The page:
A Short Glossary for Searching the World Wide Web

Uniform Resource Locator or URL          http://www.nasa.gov/

When connected to the Internet, the above address will call up the home page of NASA. This address is in 2 parts,     http://     and     www.nasa.gov/     .

http://                       This allows access to the World Wide Web. ( http represents hypertext transfer protocol.) Other access addresses:

   ftp:// is used to transfer files between computers. ( ftp represents file transfer protocol.)
gopher://   is used to find documents, mostly text based, by way of menus. (gopher refers to the University of Minnesota's mascot, and when you use it, you "go for" information.)

is used to access newsgroups which are like bulletin boards where people post questions, answers, and other comments. There are tens of thousands of topics discussed by respective newsgroups. Some are moderated or controlled.
Telnet:// is used to access another computer and use that computer, such as the Library of Congress Catalog. Your computer acts like a remote terminal on the other computer. (Telnet represents telecommunications network.)

www.nasa.gov/          This addresses the server where nasa.gov is the domain name. The extension gov represents the type of organization that runs the domain. ( .com = commercial, .edu = educational, .gov = government, .mil = military, .net = network, and .org = organization. Outside of the United States a 2 letter country code either replaces or is added to one of these extensions.)

http://www.nasa.gov/ would connect you to the homepage where numerous topics can be reached through hyperlinks. One of these many links at the bottom of the page is "Frequently Asked Questions". It will bring up a page with links to more specific questions, one of them being "Most Frequently Asked Questions". And, "clicking" this will bring up a document of "Most Frequently Asked Questions". If you wanted this last page and knew its URL, then you could have gone directly to it by starting with that URL:


http:// access to the World Wide Web.
www.nasa.gov/ access to server (NASA's domain).
qanda/topmost.htm This brings up the page of "Most Frequently Asked Questions". (The document name for the intermediary page mentioned above would be qanda). Here, qanda is actually the path to the document named topquest.htm .

Browser    Software on your computer which enables you to read pages from the World Wide Web. (Internet Explorer, Mosaic, and Netscape Navigator are browsers.)

Web Directories   Web directories are directories within directories within directories etc. If you are interested in a particular topic, you first pick a subject from many major subjects in the web directory. (Your particular topic should be a part of this subject.) "Click" on that subject and a new sub-directory appears. Find a subject in this sub-directory that seems to include your topic and "click" on that subject. Continue through sub-directories until you reach specific links to your particular topic.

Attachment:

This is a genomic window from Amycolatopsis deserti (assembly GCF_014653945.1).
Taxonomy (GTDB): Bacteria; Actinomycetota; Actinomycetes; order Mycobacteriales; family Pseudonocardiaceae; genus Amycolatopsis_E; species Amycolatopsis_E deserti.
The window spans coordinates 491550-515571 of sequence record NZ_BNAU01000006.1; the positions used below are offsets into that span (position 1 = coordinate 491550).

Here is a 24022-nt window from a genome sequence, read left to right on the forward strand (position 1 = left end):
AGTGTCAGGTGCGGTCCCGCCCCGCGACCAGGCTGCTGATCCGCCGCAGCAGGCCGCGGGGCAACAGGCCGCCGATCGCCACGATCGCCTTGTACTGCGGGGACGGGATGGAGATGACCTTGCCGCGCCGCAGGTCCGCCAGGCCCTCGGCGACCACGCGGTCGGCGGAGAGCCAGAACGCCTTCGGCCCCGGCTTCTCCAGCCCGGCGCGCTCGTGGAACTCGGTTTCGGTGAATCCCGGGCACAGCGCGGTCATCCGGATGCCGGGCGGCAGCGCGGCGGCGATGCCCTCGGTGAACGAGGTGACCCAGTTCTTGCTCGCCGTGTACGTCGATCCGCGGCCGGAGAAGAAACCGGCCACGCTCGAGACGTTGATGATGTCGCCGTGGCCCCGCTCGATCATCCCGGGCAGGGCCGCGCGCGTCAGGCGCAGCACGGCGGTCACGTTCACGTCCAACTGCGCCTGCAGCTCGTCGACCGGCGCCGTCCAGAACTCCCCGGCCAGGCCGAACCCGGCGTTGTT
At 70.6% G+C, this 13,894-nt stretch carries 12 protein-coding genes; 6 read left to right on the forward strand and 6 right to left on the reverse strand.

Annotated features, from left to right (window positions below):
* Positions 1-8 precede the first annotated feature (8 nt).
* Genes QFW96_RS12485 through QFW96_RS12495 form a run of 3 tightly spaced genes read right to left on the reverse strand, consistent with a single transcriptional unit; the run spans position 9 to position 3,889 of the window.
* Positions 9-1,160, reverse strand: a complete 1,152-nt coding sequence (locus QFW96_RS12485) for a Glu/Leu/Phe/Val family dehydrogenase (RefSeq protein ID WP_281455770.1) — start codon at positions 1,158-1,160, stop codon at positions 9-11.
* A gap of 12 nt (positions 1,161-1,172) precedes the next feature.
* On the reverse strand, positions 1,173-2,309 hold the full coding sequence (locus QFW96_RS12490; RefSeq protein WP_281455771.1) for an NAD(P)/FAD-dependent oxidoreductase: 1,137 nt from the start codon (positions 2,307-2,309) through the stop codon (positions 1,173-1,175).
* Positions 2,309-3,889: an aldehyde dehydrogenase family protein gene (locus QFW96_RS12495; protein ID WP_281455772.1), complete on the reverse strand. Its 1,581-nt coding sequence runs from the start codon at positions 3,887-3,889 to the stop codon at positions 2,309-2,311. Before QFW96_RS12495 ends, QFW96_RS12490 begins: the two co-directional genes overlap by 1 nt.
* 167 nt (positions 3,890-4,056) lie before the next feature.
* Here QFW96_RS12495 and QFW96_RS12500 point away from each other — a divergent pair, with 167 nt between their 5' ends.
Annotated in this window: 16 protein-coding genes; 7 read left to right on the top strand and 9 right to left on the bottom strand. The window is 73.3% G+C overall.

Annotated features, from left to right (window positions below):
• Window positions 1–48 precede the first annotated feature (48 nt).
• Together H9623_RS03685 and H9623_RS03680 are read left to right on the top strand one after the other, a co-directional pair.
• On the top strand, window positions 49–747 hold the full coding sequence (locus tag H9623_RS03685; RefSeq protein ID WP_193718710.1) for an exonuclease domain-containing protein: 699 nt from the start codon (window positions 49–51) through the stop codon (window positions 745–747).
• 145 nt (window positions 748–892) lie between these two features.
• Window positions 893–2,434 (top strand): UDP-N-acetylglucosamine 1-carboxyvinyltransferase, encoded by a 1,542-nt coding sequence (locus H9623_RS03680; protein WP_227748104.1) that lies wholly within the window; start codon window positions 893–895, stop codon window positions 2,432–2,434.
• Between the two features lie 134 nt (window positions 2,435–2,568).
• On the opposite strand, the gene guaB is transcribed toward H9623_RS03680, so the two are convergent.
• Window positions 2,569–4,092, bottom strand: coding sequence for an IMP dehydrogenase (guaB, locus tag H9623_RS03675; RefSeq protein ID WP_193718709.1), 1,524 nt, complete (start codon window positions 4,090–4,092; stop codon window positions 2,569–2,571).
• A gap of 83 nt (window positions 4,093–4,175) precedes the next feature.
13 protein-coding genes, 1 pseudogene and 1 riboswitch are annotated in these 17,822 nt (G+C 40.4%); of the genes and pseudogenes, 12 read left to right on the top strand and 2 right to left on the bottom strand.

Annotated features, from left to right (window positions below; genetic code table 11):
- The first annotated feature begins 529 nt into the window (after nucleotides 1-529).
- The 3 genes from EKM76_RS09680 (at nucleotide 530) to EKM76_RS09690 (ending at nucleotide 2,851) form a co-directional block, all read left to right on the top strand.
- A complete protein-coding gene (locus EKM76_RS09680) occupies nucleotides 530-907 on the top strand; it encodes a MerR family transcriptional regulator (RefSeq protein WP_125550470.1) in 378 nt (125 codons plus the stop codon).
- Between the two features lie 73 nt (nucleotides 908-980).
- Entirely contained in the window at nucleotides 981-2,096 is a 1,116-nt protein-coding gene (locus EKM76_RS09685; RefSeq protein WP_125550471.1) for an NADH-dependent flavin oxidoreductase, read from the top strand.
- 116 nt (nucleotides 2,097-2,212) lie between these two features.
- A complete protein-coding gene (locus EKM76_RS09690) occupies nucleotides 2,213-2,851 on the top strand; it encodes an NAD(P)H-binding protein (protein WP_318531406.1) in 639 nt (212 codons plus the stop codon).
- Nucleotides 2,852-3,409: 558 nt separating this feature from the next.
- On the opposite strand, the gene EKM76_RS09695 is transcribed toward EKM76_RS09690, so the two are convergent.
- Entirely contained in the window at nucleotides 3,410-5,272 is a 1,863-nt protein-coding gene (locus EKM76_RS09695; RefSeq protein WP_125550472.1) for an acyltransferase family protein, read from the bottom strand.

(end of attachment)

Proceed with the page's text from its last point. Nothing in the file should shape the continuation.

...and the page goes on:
Search Engines    A search engine will search millions of documents on the Web for particular words or phrases that you enter. The way you request the search engine to look for the words or phrases and the words or phrases you use may enable the search to find nothing, or perhaps a dozen relevant documents, or perhaps half a million documents. The search engine presents any relevant documents in a list giving titles and/or descriptions and hypertext links to the documents.

Hyper   See cyber (below).

HTML   HTML represents HyperText Markup Language. The various ways that text can be presented, size, color, lists, tables, etc., are identified by coding tags. And graphics are inserted by coding tags. This enables a browser to take a Web page, read the tags, show the text, and insert the graphics on your computer screen.

Modem   MOdulating and DEModulating. Modulating: The digital signal of the computer is converted to tones (an analog signal) on a phone line. Demodulating: The tones are received and converted to digital signals on the computer.

Bitmap   A bitmap is colored dots or light pixels which can form a picture. (French artist Georges Seurat formed bitmaps from paint dots.)

GIF   A bitmap using what is called the Graphics Image Format.

JPG or JPEG   A bitmap using what is called the Joint Photographic Experts Group.

Cyber   See hyper. (What did you expect?)

A one page overview of the Internet

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